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Guitar Music Notation - finding "hidden" melodies in polyphonic music



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⭐Access the Premium version of this video to get more insight on how you can approach polyphonic music for guitar whenever you read new music:

https://www.uniguitar.com/post/premium-guitar-music-notation-finding-hidden-melodies-in-polyphonic-music


In the course of learning new music we often think that everything we need to know is in front of our eyes, but that is not always the case. Music notation system provides a lot of information about what composers intended with their music but it has its own limitations.


In this video, I discuss briefly about looking beyond what it's written in scores and how that applies to guitar music notation.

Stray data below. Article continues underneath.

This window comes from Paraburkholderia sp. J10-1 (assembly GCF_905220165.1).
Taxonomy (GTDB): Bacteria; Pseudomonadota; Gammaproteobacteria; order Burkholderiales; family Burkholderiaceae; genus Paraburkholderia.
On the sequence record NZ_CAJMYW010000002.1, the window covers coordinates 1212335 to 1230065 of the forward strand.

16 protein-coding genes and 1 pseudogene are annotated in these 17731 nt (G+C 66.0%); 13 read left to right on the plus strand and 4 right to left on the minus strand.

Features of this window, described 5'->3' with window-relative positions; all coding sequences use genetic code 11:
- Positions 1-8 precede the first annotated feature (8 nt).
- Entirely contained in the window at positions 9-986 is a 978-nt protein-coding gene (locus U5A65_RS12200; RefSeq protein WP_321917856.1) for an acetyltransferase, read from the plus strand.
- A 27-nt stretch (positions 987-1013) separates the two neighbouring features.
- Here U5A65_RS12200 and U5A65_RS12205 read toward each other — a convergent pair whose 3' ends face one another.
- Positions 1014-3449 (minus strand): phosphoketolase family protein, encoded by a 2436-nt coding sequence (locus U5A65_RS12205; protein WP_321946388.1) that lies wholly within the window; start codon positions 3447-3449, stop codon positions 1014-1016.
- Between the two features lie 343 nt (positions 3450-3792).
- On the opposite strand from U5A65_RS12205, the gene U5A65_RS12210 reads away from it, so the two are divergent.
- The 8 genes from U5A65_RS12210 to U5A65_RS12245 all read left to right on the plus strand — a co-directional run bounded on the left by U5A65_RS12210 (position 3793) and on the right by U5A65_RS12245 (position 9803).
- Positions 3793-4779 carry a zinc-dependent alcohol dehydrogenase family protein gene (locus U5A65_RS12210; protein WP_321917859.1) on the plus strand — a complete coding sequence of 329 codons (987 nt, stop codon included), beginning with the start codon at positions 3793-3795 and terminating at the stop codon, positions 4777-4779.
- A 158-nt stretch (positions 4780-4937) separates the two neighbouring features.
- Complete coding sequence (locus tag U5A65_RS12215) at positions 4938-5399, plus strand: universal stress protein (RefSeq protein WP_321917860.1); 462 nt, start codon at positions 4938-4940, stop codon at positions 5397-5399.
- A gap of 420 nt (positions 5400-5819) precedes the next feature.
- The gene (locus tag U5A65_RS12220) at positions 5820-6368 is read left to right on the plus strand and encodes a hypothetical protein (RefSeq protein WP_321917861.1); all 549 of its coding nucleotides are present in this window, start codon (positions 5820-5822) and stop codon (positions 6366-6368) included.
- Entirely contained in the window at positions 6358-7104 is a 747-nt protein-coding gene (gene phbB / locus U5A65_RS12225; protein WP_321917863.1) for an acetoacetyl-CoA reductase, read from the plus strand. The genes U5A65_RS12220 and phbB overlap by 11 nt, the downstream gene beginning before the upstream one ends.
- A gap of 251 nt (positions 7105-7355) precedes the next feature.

If we use an invention by Bach as an example, defining the musical voices couldn't be easier. The right hand plays one voice and the left hand the other. When we play the same piece of music on the guitar this doesn't apply, which might lead us to overlook the voicing of a piece.


Guitar music is mostly written in one staff. All voices must be packed within those 5 lines and that creates challenges not only to composers and copyists but also to musicians. As you can see in the video, some of the melodies are contained in the accompaniment line (and here I say "hidden", as we can't see right through them immediately).


One good way to avoid overlooking these "hidden" melodies is to rewrite the music using separate staves for each voice. After this, we can decide which of the voices are more important/relevant at a certain moment.


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